Maine has an abundance of water resources, yet in many cases, the quantity and timing of available water may not be sufficient. Over the past several years, drought conditions have presented problems in our state. Maine has also been subject to increasingly unpredictable weather patterns, with three of our four most recent droughts taking place in 2020, 2021 and 2022.

Henry Ingwersen Courtesy photo

In 2020, some agricultural crops were severely affected by drought, with the extreme lack of rain in the northern part of the state leading to some record-low stream flows. Farmers in this region attempted to save their crops by overexerting water withdrawals from streams and rivers, resulting in numerous citizen complaints to the Maine Department of Environmental Protection. The problems included fish die-offs, low stream flows, destruction of beaver dams, filling of wetlands and other issues. By March 2021, river flows were already below the normal level, and parts of the state received inadequate rainfall until July.

Drastic shifts in temperature and precipitation, caused by climate change, have been well-documented and are predicted to become even more intense in the coming decades. This is reflected in the University of Maine’s 2020 Maine Drought and Agriculture Report, making Maine farmers uneasy about the future of their crop yields and access to adequate water.

Fortunately, in 2022, the Maine Legislature passed a new law from Senate President Troy Jackson to help farmers respond to drought conditions. The bill, LD 1998, “An Act to Establish a Fund for Farmers Adversely Affected by Drought Conditions,” had two aims: to create a drought relief grant program, which the Mills administration proposed to fund with $2 million in the upcoming biennial budget and $300,000 per year afterward; and to produce a report on streamlining the permitting process for new sources of water for irrigation in Maine.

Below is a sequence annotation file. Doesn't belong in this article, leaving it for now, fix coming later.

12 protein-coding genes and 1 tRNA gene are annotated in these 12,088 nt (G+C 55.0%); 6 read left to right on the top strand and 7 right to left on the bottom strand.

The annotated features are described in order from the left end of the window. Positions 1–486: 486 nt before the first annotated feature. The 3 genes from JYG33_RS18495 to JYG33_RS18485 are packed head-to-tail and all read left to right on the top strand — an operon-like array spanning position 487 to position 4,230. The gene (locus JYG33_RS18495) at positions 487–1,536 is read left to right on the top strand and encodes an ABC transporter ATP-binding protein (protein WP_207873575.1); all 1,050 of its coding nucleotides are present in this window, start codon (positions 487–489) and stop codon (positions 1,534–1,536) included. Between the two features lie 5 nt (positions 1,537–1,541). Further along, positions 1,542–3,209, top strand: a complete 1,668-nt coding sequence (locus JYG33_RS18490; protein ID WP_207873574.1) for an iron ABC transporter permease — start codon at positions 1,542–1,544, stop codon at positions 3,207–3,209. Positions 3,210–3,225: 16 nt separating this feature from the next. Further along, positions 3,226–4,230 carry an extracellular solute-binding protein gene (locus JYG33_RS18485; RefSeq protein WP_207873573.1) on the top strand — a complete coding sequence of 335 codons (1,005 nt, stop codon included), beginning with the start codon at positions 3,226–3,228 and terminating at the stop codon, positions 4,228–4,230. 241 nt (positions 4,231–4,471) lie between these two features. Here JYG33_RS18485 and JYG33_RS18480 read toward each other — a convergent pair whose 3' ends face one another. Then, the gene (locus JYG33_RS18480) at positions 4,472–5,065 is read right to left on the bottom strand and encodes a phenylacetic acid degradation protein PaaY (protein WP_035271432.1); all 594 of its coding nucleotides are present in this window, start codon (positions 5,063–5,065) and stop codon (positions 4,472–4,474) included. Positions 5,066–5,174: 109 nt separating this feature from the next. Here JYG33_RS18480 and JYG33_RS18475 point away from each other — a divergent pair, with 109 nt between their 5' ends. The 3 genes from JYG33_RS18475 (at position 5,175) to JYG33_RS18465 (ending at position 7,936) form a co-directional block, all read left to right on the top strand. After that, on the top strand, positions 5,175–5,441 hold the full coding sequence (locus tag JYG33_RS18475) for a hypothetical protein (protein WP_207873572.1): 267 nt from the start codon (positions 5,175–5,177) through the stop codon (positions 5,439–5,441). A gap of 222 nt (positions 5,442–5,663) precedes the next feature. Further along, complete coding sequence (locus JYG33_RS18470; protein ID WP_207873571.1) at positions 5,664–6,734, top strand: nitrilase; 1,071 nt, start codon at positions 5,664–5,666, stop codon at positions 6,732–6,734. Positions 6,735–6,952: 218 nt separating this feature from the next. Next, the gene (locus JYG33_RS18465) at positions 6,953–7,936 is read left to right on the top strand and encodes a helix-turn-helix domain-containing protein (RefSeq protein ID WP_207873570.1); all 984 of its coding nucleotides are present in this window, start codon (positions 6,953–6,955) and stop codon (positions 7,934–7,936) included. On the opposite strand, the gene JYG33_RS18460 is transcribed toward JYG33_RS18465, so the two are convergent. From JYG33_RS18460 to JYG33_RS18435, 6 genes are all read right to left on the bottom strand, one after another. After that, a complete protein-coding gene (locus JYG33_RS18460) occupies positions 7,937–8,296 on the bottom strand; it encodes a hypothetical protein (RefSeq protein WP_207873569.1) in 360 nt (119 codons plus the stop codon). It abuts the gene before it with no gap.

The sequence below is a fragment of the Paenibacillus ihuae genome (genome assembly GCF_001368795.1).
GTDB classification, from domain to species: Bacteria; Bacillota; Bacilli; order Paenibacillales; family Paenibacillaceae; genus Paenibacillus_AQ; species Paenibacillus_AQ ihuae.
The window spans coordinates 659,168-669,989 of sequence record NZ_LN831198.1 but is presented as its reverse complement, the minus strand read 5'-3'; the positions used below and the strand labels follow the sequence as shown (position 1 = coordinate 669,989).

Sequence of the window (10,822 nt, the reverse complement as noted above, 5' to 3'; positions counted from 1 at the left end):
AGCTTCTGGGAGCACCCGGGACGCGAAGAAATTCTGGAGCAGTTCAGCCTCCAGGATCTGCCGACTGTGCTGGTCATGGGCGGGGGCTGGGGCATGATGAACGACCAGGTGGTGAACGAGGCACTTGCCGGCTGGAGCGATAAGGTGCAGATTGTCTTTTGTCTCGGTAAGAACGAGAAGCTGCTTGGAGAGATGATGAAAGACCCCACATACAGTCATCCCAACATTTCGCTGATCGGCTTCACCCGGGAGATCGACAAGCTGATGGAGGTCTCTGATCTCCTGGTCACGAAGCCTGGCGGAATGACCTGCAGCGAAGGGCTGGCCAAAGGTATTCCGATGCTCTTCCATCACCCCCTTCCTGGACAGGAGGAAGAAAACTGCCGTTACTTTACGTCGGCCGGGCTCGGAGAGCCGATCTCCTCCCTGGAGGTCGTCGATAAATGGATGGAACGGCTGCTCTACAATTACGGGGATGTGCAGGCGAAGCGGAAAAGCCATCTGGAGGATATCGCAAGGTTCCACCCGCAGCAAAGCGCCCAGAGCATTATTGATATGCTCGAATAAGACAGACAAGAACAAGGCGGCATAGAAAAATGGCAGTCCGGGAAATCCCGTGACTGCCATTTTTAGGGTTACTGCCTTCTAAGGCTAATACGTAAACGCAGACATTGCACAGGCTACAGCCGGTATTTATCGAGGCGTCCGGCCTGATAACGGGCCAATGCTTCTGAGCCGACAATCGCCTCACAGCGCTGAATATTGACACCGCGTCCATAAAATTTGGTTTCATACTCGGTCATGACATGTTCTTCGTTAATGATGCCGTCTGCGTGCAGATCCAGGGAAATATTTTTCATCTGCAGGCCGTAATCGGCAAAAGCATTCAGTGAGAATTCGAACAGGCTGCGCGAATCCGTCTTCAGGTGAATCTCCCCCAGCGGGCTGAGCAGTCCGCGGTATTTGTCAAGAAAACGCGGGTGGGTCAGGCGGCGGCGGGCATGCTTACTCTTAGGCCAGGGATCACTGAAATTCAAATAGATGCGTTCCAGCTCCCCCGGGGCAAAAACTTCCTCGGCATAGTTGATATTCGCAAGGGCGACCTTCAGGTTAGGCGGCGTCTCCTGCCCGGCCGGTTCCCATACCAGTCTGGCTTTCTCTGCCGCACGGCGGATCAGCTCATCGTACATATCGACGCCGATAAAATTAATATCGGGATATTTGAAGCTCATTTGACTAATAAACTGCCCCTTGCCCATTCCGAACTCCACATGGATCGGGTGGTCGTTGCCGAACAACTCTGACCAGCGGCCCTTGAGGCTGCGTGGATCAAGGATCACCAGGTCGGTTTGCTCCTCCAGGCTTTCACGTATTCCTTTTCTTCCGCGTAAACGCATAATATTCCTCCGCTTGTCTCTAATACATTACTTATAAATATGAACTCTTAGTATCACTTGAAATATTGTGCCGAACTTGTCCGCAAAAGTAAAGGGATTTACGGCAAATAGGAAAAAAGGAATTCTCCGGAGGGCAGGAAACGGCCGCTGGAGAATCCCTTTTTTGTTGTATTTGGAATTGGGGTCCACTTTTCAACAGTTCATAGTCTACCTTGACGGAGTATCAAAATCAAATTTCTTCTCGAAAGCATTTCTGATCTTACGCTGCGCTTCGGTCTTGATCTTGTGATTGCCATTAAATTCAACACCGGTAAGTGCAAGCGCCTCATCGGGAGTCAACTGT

The report, titled Findings and Recommendations for Streamlining Permitting New Sources of Water for Irrigation in Maine, was submitted to the Agriculture, Conservation and Forestry Committee in January 2023.

I took these findings seriously and I recognize that time is of the essence. We cannot wait until drought conditions get worse to take action — the time to act is now. Therefore, to proactively look after Maine farmers, I proudly introduced a bill to put the recommendations of the report into effect. The bill, LD 315, is titled “An Act To Provide Funding for Drought Relief and Other Programs Benefitting Maine Farmers.”


In short, my bill allocates ongoing funding to create three full-time, permanent positions that are imperative to the success of the drought relief program started by Senate President Jackson. No matter the weather, Maine farmers have always been able to adjust to changes in growing conditions. Yet, as droughts become more frequent and extreme, this program will provide the necessary resources to help them prepare.

My colleagues and I have received much enthusiasm from farmers who are interested in using this program to improve their irrigation systems. I am proud to be part of this endeavor and am excited to see it come to fruition. Maine farmers certainly deserve this opportunity.

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Senator Henry Ingwersen represents Senate District 32 which is made up of Arundel, Biddeford, Dayton, Hollis and Lyman. He can be reached at or 207-287-1515.

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